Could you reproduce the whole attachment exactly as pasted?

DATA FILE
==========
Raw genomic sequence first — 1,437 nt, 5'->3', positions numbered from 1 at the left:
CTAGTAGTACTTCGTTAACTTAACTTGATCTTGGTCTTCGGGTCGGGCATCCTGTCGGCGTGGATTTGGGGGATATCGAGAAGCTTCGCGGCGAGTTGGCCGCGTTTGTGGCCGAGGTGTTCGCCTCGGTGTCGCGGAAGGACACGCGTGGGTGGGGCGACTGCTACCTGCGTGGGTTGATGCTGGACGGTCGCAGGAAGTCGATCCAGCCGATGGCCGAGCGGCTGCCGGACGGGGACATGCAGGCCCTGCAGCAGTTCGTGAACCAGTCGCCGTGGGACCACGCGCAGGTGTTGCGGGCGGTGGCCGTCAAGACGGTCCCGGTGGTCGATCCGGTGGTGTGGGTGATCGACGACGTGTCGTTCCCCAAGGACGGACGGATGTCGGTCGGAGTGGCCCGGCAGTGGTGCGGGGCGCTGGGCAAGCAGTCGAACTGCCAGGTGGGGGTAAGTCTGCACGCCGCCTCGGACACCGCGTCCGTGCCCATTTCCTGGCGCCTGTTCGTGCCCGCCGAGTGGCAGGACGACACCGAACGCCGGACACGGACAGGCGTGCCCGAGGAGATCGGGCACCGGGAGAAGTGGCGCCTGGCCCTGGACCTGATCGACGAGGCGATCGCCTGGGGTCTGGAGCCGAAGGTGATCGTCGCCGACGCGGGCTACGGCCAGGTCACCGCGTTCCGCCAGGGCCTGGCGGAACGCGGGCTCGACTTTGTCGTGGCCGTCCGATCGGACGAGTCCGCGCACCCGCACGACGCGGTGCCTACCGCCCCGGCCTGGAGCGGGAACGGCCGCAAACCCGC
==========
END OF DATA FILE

Raw genomic sequence first — 1,437 nt, 5'->3', positions numbered from 1 at the left:
CTAGTAGTACTTCGTTAACTTAACTTGATCTTGGTCTTCGGGTCGGGCATCCTGTCGGCGTGGATTTGGGGGATATCGAGAAGCTTCGCGGCGAGTTGGCCGCGTTTGTGGCCGAGGTGTTCGCCTCGGTGTCGCGGAAGGACACGCGTGGGTGGGGCGACTGCTACCTGCGTGGGTTGATGCTGGACGGTCGCAGGAAGTCGATCCAGCCGATGGCCGAGCGGCTGCCGGACGGGGACATGCAGGCCCTGCAGCAGTTCGTGAACCAGTCGCCGTGGGACCACGCGCAGGTGTTGCGGGCGGTGGCCGTCAAGACGGTCCCGGTGGTCGATCCGGTGGTGTGGGTGATCGACGACGTGTCGTTCCCCAAGGACGGACGGATGTCGGTCGGAGTGGCCCGGCAGTGGTGCGGGGCGCTGGGCAAGCAGTCGAACTGCCAGGTGGGGGTAAGTCTGCACGCCGCCTCGGACACCGCGTCCGTGCCCATTTCCTGGCGCCTGTTCGTGCCCGCCGAGTGGCAGGACGACACCGAACGCCGGACACGGACAGGCGTGCCCGAGGAGATCGGGCACCGGGAGAAGTGGCGCCTGGCCCTGGACCTGATCGACGAGGCGATCGCCTGGGGTCTGGAGCCGAAGGTGATCGTCGCCGACGCGGGCTACGGCCAGGTCACCGCGTTCCGCCAGGGCCTGGCGGAACGCGGGCTCGACTTTGTCGTGGCCGTCCGATCGGACGAGTCCGCGCACCCGCACGACGCGGTGCCTACCGCCCCGGCCTGGAGCGGGAACGGCCGCAAACCCGC